I don’t think there is any need for anyone to try to prove how the Book of Mormon could have been written without translation. It’s an interesting topic of conversation, to be sure, to discuss whether such-and-such person or book could have influenced or helped it, but I don’t think that there is any burden of proof on historians to provide a secular explanation for how it was written.
I haven’t read view of the Hebrews. I don’t know anyone currently that still suggests that it was copied to write the Book of Mormon, except perhaps some very high level plot points. What I have heard people argue is that it demonstrates that the idea that the Native Americans had some relation to Israel was not unique to Joseph Smith; that idea already existed within the cultural milieu.
Why the constant bringing up of polygamy?
The claim that Joseph Smith wrote the Book of Mormon himself is typically dismissed as too extraordinary. I agree that such a feat is extraordinary. However, all of the other theories of Book of Mormon provenance propose far more extraordinary phenomena. The idea that a proto-Christian group of people existed in the Americas before Jesus was born, who talked about Jesus and actually saw him visit them, seems to me to be leaps and bounds more extraordinary than the idea that Joseph Smith simply wrote the book. Less extraordinary, but still far-fetched, is the idea that Rigdon had a role in the construction of the Book of Mormon and that he conspired with a teenage boy named Joseph Smith to create this second Bible by cribbing off of a manuscript written by Solomon Spalding, and then create this new religion out of what both Rigdon and Smith knew to be a complete fabrication. Hales as well as all other apologists are right to dismiss the Spalding-Rigdon hypothesis as rather ridiculous and unsubstantiated.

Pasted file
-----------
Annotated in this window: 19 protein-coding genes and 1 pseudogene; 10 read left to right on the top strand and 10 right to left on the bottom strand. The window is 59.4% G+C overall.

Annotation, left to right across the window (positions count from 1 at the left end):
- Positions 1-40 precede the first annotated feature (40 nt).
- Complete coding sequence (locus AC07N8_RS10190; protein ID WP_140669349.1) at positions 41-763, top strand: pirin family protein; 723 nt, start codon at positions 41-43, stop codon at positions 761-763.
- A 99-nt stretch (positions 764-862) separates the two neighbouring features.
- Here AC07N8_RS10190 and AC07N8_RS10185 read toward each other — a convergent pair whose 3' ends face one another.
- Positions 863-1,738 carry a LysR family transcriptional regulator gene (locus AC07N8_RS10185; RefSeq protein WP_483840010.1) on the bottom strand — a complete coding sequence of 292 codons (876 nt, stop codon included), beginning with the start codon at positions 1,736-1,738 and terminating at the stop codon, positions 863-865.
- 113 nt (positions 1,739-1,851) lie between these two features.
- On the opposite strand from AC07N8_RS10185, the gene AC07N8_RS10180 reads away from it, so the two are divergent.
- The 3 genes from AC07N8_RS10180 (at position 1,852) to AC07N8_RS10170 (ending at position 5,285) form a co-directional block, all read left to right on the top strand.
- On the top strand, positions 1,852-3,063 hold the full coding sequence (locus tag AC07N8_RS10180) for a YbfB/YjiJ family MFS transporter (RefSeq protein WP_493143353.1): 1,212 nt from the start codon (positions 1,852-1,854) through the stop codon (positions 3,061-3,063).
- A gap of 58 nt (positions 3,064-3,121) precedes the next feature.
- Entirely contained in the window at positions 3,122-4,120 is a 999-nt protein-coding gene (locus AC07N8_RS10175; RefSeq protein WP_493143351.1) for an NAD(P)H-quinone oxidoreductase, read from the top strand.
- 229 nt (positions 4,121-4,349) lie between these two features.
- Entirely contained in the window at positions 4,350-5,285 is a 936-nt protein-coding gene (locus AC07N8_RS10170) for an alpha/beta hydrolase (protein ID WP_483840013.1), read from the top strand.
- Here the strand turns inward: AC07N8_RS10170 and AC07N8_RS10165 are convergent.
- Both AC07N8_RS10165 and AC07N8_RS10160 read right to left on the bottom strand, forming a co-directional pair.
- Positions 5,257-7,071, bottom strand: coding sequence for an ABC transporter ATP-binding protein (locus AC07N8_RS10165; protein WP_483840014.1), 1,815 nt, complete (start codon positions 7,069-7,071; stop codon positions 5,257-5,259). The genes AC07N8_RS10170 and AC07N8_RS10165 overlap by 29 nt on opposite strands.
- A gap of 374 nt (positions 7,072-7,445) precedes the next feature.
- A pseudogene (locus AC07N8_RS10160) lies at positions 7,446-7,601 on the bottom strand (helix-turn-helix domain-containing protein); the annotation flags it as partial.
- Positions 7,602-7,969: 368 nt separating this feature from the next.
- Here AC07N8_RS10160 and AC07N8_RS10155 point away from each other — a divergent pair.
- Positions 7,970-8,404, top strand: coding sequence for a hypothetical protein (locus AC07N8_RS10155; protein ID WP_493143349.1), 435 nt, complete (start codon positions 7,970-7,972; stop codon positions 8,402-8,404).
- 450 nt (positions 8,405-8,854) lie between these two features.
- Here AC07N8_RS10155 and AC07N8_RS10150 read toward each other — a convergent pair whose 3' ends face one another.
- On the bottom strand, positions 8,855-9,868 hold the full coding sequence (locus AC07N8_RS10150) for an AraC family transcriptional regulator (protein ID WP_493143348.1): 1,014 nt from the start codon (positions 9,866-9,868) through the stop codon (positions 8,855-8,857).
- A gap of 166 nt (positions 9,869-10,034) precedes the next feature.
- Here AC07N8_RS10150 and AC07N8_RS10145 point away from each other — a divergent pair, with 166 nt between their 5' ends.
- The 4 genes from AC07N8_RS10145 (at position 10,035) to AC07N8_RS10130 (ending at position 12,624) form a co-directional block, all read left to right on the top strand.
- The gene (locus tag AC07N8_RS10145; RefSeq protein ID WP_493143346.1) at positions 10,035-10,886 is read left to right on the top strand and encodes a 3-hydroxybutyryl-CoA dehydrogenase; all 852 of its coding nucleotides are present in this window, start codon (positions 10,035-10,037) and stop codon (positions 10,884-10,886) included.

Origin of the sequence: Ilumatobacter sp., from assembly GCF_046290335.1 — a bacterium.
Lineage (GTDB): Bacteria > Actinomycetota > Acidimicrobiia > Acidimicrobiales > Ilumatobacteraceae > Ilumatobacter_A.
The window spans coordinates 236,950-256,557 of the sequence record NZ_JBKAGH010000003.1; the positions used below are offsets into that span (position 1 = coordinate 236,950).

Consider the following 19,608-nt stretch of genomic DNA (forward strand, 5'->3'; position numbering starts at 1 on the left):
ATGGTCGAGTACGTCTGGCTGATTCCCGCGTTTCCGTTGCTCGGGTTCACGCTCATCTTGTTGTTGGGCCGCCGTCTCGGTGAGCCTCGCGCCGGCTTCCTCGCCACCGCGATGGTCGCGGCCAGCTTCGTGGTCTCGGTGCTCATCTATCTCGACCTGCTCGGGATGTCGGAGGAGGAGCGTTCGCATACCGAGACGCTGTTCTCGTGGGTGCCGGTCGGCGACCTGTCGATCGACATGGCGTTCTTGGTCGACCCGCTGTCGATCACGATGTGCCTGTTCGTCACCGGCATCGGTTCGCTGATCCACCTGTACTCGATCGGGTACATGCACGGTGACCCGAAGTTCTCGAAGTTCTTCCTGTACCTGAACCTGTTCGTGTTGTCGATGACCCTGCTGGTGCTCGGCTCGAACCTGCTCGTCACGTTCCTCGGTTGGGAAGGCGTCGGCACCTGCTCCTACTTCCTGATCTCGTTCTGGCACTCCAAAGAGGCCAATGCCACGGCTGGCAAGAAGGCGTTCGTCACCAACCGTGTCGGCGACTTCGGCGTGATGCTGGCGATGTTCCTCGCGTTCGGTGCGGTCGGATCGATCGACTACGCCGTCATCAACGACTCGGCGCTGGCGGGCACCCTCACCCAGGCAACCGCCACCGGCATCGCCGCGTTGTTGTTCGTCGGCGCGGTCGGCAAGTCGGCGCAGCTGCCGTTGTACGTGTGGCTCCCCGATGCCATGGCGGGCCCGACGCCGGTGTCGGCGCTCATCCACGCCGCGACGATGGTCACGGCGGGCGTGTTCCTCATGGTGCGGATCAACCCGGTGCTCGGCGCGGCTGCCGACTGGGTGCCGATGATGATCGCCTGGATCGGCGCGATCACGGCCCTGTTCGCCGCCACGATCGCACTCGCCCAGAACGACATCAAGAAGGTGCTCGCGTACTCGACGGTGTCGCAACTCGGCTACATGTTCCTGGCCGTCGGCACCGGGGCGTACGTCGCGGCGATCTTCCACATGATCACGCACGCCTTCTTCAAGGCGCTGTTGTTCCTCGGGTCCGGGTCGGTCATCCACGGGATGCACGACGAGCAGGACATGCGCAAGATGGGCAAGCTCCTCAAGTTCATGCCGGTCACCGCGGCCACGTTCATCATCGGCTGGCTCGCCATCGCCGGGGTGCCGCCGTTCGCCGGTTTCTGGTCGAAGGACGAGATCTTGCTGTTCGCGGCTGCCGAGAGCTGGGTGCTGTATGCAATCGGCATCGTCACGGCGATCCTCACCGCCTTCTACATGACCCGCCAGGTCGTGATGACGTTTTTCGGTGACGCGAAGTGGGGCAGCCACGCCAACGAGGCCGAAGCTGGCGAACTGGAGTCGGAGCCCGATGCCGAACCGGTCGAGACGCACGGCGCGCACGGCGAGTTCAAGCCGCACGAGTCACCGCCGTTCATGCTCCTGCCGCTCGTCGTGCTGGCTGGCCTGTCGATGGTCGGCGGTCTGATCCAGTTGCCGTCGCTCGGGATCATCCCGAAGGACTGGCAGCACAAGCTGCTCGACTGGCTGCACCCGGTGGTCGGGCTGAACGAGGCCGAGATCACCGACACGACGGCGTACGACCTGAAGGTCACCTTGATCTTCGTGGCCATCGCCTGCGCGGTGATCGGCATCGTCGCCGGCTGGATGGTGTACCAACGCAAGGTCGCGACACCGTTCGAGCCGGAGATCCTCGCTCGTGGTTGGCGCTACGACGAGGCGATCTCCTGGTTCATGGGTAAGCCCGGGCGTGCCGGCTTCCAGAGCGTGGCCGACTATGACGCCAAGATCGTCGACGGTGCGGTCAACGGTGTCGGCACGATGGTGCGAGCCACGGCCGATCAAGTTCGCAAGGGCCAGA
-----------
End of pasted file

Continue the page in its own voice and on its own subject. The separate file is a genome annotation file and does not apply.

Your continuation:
My view on controversial matters is to go with Occam’s Razor: what is probably true is the idea with the fewest assumptions, the fewest jumps to conclusions, and the idea that is the least extraordinary in light of existing evidence. Reality can seem very strange and extraordinary, indeed. But extraordinary ideas require extraordinary evidence. And those pushing the idea that the BOM is evidence of ancient American Hebrews witnessing Jesus Christ cannot supply the mounds of evidence that would be needed to support such a proposition. “Joseph Smith couldn’t have possibly written it” falls far short as a piece of strong evidence. I can just as easily use as evidence of 19th-century origins the claim that “Jesus Christ couldn’t have possibly appeared to ancient Americans” or that “ancient Americans couldn’t have possibly known about Jesus Christ.”
Ivy, if there’s one thing any random person knows about Mormonism, it’s the connection to polygamy, and the largest branch of Mormonism, the Church of Jesus Christ of Latter-day Saints, still struggles to come to terms with where it fits in doctrine and how to teach enough of the history of it that no one can claim the leadership is whitewashing history while not being so explicit that it destroys faith. Top that off with the church continuing to seal men to more than one woman resulting in a lot of heartache about what life will be like in the world to come.